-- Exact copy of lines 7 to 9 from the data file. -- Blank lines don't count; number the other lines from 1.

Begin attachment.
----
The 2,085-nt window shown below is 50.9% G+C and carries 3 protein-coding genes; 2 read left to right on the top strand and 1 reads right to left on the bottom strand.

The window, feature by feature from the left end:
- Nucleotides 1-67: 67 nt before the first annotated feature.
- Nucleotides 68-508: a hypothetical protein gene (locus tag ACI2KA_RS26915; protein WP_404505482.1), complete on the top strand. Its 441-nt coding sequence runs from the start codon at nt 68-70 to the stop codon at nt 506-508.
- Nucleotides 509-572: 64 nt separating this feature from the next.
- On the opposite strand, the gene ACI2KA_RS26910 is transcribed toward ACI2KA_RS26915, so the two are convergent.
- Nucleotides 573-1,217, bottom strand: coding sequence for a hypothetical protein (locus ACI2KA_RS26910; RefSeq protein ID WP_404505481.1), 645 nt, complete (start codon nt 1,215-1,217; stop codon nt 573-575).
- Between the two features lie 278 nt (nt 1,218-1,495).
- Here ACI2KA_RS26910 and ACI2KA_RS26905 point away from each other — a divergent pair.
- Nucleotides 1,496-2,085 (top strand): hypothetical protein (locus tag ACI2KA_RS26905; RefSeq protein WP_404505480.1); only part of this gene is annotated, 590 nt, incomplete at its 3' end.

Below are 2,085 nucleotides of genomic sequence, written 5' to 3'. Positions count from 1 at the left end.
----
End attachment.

- Nucleotides 573-1,217, bottom strand: coding sequence for a hypothetical protein (locus ACI2KA_RS26910; RefSeq protein ID WP_404505481.1), 645 nt, complete (start codon nt 1,215-1,217; stop codon nt 573-575).
- Between the two features lie 278 nt (nt 1,218-1,495).
- Here ACI2KA_RS26910 and ACI2KA_RS26905 point away from each other — a divergent pair.